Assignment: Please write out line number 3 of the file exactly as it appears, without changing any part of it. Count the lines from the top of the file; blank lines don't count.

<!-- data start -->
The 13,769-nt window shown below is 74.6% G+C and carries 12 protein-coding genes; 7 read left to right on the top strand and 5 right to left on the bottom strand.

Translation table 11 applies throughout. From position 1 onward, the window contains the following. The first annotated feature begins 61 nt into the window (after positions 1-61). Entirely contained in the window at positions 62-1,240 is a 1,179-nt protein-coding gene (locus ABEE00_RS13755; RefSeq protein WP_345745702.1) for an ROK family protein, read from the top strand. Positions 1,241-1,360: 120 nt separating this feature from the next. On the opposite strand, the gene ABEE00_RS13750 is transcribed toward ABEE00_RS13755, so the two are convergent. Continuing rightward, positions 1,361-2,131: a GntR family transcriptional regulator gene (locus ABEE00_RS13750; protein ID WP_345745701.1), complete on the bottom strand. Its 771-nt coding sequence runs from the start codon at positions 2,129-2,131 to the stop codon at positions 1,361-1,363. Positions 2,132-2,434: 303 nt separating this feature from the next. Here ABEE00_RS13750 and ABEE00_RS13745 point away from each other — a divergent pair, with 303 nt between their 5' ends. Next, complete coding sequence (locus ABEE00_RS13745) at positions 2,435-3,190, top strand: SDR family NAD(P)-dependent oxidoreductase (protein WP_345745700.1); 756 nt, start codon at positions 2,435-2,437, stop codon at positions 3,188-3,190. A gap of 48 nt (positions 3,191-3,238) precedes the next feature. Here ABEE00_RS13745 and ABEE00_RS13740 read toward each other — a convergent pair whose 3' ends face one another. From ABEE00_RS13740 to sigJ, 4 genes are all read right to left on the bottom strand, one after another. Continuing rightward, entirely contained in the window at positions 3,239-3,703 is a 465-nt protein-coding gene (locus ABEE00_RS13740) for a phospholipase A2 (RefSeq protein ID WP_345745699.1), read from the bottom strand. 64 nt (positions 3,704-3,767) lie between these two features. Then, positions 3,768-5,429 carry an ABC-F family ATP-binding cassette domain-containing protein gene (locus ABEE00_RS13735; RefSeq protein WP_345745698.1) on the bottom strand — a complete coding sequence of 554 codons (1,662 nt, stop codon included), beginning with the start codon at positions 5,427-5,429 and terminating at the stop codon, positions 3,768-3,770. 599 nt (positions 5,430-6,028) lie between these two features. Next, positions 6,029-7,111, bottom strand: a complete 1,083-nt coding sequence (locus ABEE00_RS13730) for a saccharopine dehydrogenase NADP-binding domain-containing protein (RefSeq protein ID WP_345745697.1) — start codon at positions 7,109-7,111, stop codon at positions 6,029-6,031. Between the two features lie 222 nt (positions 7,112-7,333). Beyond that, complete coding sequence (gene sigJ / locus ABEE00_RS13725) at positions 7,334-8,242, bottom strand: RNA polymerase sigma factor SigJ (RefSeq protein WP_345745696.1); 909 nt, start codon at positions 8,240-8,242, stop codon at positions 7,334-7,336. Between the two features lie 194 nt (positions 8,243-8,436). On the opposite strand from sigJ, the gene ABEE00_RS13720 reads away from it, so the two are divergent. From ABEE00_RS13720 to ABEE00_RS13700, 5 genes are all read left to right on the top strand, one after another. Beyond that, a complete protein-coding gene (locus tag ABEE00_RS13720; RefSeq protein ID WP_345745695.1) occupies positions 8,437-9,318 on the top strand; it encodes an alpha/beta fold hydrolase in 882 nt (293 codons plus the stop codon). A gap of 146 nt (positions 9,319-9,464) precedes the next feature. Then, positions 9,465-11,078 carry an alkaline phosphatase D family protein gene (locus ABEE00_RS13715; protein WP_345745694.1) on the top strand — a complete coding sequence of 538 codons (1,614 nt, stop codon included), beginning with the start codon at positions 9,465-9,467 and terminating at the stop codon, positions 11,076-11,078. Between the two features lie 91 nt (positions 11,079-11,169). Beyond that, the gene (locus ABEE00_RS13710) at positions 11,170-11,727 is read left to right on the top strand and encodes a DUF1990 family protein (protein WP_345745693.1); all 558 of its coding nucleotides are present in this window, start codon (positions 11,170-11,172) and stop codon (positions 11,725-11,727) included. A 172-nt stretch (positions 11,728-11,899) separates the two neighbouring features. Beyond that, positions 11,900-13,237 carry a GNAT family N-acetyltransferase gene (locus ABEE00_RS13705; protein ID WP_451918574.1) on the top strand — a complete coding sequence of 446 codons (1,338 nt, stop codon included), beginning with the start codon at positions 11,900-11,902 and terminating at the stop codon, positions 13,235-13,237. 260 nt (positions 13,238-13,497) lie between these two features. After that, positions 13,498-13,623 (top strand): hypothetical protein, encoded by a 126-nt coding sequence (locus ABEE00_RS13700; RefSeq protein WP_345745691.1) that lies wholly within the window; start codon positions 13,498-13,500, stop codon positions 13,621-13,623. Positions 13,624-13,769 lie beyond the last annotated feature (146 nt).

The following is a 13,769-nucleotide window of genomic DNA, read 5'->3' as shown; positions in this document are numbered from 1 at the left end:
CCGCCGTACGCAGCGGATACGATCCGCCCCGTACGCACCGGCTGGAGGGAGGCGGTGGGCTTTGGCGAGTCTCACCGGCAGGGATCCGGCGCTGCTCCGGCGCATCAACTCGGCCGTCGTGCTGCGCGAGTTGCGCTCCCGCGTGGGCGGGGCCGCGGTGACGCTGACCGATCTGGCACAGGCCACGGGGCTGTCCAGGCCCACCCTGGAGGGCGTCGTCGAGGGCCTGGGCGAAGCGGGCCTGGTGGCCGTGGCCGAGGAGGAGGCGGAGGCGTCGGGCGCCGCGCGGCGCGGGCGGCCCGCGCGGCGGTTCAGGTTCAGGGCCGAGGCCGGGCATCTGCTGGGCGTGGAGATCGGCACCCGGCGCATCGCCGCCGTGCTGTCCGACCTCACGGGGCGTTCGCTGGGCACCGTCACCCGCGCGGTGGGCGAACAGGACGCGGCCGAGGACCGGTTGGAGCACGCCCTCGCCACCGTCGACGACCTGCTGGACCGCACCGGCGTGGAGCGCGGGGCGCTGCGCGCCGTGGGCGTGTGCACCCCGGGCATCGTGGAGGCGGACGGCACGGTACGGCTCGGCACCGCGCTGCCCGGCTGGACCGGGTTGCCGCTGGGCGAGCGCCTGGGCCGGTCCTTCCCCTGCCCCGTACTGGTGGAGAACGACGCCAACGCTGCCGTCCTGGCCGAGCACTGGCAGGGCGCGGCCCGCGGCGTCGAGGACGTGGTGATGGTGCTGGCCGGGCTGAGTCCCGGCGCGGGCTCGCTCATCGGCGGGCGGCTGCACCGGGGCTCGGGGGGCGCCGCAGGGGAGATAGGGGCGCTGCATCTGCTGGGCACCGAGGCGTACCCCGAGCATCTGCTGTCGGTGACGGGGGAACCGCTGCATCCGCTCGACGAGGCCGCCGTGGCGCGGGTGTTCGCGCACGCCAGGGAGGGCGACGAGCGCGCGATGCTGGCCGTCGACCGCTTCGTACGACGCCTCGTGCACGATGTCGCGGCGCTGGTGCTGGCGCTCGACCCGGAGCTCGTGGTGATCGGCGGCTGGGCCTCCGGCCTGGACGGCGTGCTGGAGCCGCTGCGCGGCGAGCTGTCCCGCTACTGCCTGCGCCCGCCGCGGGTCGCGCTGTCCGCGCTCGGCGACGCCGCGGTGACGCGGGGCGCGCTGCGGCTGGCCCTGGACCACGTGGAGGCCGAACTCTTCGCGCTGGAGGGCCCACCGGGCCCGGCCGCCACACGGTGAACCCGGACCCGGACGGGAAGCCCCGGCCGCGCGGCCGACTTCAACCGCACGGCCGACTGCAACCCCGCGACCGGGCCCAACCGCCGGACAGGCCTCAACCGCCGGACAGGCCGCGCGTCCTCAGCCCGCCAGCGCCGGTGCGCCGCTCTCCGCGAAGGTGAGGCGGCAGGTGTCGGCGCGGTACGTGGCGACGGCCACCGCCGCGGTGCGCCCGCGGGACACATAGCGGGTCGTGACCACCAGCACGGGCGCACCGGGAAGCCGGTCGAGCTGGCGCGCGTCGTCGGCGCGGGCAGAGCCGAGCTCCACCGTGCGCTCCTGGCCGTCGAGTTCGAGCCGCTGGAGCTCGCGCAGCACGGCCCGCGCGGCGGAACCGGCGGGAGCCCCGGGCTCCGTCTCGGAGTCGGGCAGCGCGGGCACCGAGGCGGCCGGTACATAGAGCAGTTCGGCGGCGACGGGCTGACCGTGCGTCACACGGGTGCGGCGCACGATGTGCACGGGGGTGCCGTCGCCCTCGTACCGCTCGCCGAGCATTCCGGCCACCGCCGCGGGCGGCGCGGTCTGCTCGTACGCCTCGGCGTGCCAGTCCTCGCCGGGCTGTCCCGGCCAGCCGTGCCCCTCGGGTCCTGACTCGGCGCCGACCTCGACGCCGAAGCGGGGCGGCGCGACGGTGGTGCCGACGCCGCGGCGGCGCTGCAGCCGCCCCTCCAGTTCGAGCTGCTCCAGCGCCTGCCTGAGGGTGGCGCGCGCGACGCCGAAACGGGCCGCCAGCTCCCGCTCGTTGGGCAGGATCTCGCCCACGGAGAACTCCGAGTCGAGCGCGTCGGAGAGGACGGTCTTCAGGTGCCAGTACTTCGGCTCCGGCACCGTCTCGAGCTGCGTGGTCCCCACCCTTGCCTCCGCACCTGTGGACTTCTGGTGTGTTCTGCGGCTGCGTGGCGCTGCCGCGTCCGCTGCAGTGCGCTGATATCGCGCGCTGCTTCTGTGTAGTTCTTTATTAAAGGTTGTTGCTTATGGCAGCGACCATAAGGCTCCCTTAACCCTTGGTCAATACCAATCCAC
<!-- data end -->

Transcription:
The following is a 13,769-nucleotide window of genomic DNA, read 5'->3' as shown; positions in this document are numbered from 1 at the left end: